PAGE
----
HR Insights for Health Care

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Pregnancy, Lifting Restrictions and Unpaid Leave – No Liability for Employer

Posted on July 24, 2012 in HR Insights for Health Care

Written by: Stephen W. Lyman

Pregnant Employee with 10 Pound Lifting Restriction – What to Do?

Is it unlawful discrimination for an employer to place a pregnant part-time merchandise stocker with a 10-pound lifting restriction on an involuntary unpaid leave?

In this recent case decided by the Seventh Circuit, the Court said “No“. . . there was no unlawful discrimination because this pregnant employee was treated no differently than any other employee who was not pregnant.

This question often comes up when an employer is faced with a medical restriction placed on a pregnant employee that prevents the employee from doing her normal job functions.  In this case a merchandise stocker who worked at Wal-Mart was required to lift items of up to 50 pounds in her job.  The employee, after becoming pregnant, suffered a number of pregnancy-related difficulties that led her physician to place her on a 10 pound lifting restriction.  She asked her supervisor for a transfer to a job that only involved folding clothes – – but there was no such position. Her supervisor then told her that according to the company’s “Accommodation in Employment Policy” she would have to take an unpaid leave of absence because she was not able to perform her job duties.  The pregnant employee adamantly refused to accept the leave of absence but asked again for “light duty”, specifically folding clothes.  The supervisor denied that request and and insisted – – according to the policy – – that the pregnant employee would have to take the leave of absence until her doctor released her from the medical restrictions that prevented her from performing her job.  The employee left and never returned to work. She sued for pregnancy discrimination.  She lost.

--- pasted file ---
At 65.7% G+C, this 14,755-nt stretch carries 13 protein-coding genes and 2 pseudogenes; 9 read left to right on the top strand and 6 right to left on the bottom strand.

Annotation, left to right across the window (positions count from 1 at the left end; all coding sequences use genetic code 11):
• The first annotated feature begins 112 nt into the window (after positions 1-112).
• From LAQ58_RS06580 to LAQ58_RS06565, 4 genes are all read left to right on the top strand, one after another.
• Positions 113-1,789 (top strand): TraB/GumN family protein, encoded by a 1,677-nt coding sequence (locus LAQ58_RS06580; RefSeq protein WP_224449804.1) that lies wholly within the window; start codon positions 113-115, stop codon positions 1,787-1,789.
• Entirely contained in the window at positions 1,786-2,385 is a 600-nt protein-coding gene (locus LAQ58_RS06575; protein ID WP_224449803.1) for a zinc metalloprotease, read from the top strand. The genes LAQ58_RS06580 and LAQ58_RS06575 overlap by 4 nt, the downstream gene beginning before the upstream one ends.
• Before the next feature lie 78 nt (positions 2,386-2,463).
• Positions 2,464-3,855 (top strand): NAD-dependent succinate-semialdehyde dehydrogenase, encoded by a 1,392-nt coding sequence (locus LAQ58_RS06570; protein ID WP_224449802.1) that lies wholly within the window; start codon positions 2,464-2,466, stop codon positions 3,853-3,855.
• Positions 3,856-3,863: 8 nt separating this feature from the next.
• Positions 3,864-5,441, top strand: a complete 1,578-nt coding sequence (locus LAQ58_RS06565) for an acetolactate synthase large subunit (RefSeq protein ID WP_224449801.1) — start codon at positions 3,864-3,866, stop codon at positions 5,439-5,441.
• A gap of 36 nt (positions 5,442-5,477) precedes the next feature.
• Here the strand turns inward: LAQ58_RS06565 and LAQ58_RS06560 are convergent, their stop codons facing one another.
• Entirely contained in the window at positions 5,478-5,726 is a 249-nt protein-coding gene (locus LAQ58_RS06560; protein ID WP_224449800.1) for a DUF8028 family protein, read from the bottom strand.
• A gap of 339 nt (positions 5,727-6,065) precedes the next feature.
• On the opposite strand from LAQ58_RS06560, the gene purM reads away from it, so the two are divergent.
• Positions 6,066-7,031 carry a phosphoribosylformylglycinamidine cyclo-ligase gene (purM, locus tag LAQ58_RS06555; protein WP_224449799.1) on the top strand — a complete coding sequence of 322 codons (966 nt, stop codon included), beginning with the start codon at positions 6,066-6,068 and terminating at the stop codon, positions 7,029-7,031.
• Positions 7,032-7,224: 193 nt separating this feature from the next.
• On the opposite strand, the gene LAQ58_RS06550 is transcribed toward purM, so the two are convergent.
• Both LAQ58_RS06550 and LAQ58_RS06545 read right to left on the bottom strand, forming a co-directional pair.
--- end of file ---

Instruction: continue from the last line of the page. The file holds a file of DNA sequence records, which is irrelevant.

The Employer’s Accommodation in Employment Policy 

The Court found that this pregnant employee was treated the same as any non-pregnant employee under Wal-Mart’s policy that provided:

  • If you have a medical condition that is not a disability, but which prevents you from performing your job, including pregnancy, you may be eligible for a job aid or environmental adjustment under this policy, a leave of absence under the Leave of Absence Policy, or you also may request transfer to another open position under the Associate Transfer Policy. . . . Job aid or environmental adjustment means a change in practices or the work environment which is both easily achievable and which will have no negative impact on the business. This type of accommodation does not include creating a job, light duty or temporary alternative duty, or reassignment. 

In order for an employee to succeed in a case of pregnancy discrimination under this policy – – or a policy like it, the employee must identify a similarly situated employee outside her protected class who was treated more favorably.  In this case the pregnant employee was not able to identify any non-pregnant employee who was treated more favorably.  And for that reason alone her claims failed.  In denying her claims and affirming the lower court’s grant of summary judgment, the Seventh Circuit in essence endorsed the Wal-Mart “Accommodation in Employment Policy” – – so long as the policy is applied uniformly.  In this case it was, or at least the pregnant employee was not able to show that it wasn’t.

It is also important to note why this is not a “reasonable accommodation” claim under the ADA.  First, she didn’t sue for disability discrimination under the ADA.  And second, pregnancy is not a “disability ” under the ADA that would normally require an accommodation.

The Bottom Line for Employers

The Court said it best as it quoted in this case from one of its decisions from last year:  “An employer is not required to provide an accommodation to a pregnant employee unless it provides the same accommodation to its similarly situated non-pregnant employees.”

The Wal-Mart policy is a good one and its provisions might be a good starting place for any employer considering adopting a similar medical accommodation policy in the future.

However, always be aware that even though the policy may be a good one – it’s how the policy is enforced is what really matters.  Uniformity is always the key.

Reference: Arizanovska v. Wal-Mart Stores, Inc., (7th Cir. No. 11-3387, June 12, 2012)

Please contact Steve Lyman at or your regular Hall Render attorney if you have any questions.